Going through the litany of technologies that  have come from WinFS, one of them is the notion of   what I refer to as semi-structured records. The  schema is not necessarily all that well defined   at the outset of the application.  How does the database handle that?   We had built WinFS around a feature called UDTs,  which is a column type -- a CLR type system type.   We finished that up, and we built a  whole spatial datatype on it in SQL   Server 2008, it's all good stuff. But when we stepped back and looked  

at the semi-structured data problem in a larger  context, beyond the WinFS requirements, we saw the   need to extend the top-level SQL  type system in that way. Not just   UDTs, but to have arbitrary extensibility. So we did this feature in SQL Server 2008   that we internally refer to as sparse columns.  It's a combination of various things. First,  

a large number of columns. Right now there's  a 1024 limit on the number of columns in a   single SQL table. We're way widening that out. That comes of course with the ability to store   data that's very sparsely populated across a  large number of columns. In SQL Server 2005   we actually allocate space for every column  in every row, whether it's filled or not.   JU: This is what the semantic web  folks are interested in, right? Having   attributes scattered through a sparse matrix? QC: That's right. And that leads to another   thing which we call column groups, which allow  you to clump a few of them together and say,   that's a thing, I'm going to put  a moniker on that and treat it   as an equivalence class in some dimension. Then we have something called filter indices,  

where instead of creating an index  that spans all the records in a table,   you can specify what records it applies to. JU: When it's really cheap to make lots of   those equivalences, you get the ability to let  people call things however they want to call them.   There can be lots of aliases and labels  floating around, and people can have their own   vocabularies. You don't have to be so rigid about  names. As you discover equivalences, you map them,  

and that's very efficient. Versus trying to get  people in committees to agree how to call things,   that's the hardest problem in the world. But if  you can let people operate in their own semantic   namespaces, and then bridge things together... QC: And that gets back to why   the entity data model is so important.  It lets people have their own way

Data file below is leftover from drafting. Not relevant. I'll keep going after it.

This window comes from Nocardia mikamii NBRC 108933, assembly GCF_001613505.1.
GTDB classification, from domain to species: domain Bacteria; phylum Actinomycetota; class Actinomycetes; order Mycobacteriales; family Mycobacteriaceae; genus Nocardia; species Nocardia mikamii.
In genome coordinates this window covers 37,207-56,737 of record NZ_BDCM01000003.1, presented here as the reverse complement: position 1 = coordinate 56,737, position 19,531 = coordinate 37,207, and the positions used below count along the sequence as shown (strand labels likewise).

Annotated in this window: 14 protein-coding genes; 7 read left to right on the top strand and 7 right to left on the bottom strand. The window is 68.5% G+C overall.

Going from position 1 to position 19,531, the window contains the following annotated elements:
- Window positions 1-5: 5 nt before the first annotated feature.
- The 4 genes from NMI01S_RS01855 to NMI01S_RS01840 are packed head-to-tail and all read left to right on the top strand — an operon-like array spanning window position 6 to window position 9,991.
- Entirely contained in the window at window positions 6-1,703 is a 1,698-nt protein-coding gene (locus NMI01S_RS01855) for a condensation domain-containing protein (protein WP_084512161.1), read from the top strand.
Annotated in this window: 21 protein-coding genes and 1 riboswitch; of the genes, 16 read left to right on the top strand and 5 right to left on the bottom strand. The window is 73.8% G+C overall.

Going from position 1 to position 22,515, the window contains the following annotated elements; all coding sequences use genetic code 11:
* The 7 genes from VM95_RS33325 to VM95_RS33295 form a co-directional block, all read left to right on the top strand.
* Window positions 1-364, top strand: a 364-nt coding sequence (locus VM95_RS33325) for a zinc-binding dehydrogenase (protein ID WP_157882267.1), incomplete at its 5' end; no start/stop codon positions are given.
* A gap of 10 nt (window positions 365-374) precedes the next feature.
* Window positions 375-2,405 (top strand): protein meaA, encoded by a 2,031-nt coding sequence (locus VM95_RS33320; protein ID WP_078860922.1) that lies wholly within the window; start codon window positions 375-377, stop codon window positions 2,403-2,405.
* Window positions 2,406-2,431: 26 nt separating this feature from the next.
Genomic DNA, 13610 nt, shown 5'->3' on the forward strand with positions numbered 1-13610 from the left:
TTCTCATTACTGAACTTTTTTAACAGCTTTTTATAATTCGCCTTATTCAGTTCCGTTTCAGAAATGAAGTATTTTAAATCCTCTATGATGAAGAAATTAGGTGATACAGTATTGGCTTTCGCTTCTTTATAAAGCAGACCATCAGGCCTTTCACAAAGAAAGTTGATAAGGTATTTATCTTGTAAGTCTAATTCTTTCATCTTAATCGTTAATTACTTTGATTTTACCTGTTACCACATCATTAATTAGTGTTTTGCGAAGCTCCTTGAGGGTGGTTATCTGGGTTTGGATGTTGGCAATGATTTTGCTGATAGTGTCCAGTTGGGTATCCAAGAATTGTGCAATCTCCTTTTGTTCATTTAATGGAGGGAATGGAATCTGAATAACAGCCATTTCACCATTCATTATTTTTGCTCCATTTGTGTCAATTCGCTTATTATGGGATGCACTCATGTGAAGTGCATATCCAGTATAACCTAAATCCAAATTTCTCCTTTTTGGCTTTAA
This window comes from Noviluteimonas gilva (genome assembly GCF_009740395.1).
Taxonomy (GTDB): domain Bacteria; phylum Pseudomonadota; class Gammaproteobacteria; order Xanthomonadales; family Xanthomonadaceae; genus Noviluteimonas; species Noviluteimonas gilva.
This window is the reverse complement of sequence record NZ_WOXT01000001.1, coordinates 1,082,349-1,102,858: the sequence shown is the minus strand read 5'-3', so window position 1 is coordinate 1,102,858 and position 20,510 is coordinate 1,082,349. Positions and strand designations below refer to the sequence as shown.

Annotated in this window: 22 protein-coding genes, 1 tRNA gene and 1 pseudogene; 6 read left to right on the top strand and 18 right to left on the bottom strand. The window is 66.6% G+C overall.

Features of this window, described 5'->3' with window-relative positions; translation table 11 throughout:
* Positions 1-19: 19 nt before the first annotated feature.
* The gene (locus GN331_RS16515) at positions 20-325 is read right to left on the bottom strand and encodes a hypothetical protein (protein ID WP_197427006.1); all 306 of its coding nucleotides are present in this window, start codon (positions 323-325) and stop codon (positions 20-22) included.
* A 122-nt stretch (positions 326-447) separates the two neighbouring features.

of describing, programming to, and interacting  with the data they want to deal with.   JU: Now what about relationships? In WinFS, a  relationship among entities was a first-class   object. How does that carry forward? QC: The notion of a relationship   is a first-class object in the entity data  model. Now what we haven't done there is bridged   an understanding of that into the database itself.  Can the query processor understand a relationship,  

and be optimal for navigating through those  semantics? We haven't bridged that part of the   world yet. It's certainly possible to create  database schemas that allow you to have good   query efficiency through your entity model,  but it's still intellectual work. We'd   like it to be so that the database  can look at an EDM schema and create   at least the approriate indices so when  you are examining things through that lens,   we can make sure your experience is optimal. QC: Finally there's synchronization. It   went through a classic computer-science learning  curve as well. At first we said, we need to synch  

with the cloud, with other WinFS instances,  with server systems, how hard can this be?   Then we quickly realized how hard this was. What  should be more infamous than people breaking their   pick on integrated storage is people breaking  their pick on multimaster replication. It's   an incredibly difficult problem to get right. Apps that have gotten this right for a particular   domain have become wildly popular. Lotus  Notes got it right for a particular domain,